Struggling cosmetics company Avon Products, Inc has said it was eliminating 2,500 jobs and moving its headquarters to Great Britain, its latest restructuring after selling off its North American business.
The changes were expected to cost USD 60 million before taxes in mostly employee-related charges in the first quarter of 2016, but headcount reduction will result in USD 30 million in savings this year, the company said in a statement.
Savings were expected to reach up to USD 70 million in 2017.
Avon has “significant commercial operations” in Great Britain and the move would happen “over time,” the statement said yesterday, without giving a specific timeline.
“With the recent completion of the sale of the North American business, our commercial operations are now fully outside of the United States, allowing us to dramatically rethink our operating model,” Avon CEO Sheri McCoy said in the statement.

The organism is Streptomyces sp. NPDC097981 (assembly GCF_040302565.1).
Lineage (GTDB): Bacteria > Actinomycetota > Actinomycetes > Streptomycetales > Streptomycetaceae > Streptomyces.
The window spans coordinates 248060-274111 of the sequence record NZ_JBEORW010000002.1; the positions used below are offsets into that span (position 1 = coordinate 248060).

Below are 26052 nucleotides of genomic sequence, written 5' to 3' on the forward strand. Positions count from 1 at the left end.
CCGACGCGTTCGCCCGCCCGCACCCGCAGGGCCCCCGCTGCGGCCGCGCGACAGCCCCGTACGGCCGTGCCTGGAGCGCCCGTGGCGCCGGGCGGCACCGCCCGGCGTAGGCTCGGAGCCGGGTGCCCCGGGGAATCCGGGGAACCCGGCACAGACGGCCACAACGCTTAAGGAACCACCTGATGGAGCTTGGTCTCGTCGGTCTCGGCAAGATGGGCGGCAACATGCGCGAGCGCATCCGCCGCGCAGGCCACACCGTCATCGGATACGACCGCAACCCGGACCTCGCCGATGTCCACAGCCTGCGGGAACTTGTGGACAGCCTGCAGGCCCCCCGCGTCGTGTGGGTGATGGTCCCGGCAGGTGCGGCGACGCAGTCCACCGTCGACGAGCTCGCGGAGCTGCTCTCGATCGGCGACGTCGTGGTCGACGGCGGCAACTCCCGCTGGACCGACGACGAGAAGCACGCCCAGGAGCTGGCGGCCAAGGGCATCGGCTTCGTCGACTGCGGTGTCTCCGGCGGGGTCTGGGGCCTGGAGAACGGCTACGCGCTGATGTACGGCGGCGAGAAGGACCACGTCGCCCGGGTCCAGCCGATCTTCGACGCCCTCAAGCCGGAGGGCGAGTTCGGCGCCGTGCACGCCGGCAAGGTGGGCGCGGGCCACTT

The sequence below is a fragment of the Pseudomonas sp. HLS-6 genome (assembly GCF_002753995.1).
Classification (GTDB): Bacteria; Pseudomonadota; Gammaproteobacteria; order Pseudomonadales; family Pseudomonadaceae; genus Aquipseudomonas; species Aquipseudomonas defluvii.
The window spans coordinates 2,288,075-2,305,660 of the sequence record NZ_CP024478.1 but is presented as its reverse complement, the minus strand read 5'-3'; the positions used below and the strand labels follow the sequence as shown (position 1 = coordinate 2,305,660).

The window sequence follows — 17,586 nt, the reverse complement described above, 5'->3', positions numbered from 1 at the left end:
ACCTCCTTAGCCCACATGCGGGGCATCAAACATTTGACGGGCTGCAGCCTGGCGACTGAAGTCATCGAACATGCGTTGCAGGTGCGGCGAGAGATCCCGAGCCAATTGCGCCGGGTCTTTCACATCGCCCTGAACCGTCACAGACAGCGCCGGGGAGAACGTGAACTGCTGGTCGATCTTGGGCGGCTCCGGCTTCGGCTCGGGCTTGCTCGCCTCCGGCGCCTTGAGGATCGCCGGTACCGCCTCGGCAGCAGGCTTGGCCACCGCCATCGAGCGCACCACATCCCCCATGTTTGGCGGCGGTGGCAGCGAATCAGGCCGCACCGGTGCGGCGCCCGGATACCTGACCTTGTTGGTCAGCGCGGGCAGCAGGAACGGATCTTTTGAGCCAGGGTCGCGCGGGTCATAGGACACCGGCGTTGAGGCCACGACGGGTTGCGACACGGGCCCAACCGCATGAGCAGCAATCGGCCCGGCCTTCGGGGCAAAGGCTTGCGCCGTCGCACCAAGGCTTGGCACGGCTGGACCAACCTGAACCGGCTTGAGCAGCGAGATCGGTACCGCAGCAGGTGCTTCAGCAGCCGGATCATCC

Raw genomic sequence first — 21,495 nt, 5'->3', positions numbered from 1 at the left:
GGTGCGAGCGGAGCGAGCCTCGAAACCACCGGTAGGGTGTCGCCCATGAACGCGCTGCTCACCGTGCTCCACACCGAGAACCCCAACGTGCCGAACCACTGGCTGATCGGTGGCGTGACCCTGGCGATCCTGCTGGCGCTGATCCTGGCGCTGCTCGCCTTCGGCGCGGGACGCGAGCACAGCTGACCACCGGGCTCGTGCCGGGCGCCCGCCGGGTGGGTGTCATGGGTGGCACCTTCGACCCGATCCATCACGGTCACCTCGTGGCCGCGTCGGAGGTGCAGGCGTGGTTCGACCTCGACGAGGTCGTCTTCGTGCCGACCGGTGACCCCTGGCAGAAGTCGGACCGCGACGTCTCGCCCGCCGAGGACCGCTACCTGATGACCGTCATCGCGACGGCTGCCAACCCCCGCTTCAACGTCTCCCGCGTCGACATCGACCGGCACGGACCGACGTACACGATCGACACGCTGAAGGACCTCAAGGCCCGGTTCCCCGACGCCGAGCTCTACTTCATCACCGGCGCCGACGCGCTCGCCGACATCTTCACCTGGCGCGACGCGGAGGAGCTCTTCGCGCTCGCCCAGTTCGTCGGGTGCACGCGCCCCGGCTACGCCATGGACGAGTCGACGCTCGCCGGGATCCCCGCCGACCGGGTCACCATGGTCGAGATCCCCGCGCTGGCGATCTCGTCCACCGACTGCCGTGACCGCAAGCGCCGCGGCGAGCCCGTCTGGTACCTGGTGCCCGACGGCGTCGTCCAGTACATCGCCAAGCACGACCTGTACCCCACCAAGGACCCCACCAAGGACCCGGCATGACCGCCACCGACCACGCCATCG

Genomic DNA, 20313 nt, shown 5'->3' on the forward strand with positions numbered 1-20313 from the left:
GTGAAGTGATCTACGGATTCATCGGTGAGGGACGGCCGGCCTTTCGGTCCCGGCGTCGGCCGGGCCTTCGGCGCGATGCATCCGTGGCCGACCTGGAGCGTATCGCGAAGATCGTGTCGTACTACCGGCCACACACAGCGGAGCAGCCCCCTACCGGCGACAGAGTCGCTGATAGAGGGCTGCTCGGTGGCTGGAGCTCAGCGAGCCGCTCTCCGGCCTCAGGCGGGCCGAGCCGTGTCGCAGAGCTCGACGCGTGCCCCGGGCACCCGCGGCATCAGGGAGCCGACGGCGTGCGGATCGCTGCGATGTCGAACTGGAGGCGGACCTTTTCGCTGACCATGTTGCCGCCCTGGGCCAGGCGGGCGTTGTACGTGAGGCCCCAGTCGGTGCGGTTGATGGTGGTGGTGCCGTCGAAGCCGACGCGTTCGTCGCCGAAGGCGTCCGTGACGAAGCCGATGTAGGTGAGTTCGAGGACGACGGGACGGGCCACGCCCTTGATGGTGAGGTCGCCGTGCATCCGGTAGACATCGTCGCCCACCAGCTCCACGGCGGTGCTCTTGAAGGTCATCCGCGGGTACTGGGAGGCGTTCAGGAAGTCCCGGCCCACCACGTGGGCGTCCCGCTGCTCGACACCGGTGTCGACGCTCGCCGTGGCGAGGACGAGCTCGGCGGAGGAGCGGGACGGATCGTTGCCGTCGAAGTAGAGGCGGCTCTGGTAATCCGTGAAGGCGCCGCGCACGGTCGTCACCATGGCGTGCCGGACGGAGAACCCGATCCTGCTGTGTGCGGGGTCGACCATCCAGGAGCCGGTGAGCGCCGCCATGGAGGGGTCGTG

The company will maintain two facilities in New York state, continue to be incorporated in New York and trade on the New York Stock Exchange.
Shares of Avon (AVP) were up two percent in after-market trading.
As of late last year, Avon employed 28,300 people outside of North America.
In December, hedge fund Cerberus Capital Management bought a 16.6 per cent stake in Avon and 80.1 per cent of its North American business, in a deal worth USD 605 million.
Avon products are sold door-to-door through 6 million independent representatives in about 70 countries. The company has struggled amid competition from online and traditional retailers, as well as niche brands.
Avon’s departure comes as other corporations leave the US for more tax-friendly bases, a trend dubbed “tax inversion” that President Barack Obama has condemned as “unpatriotic.”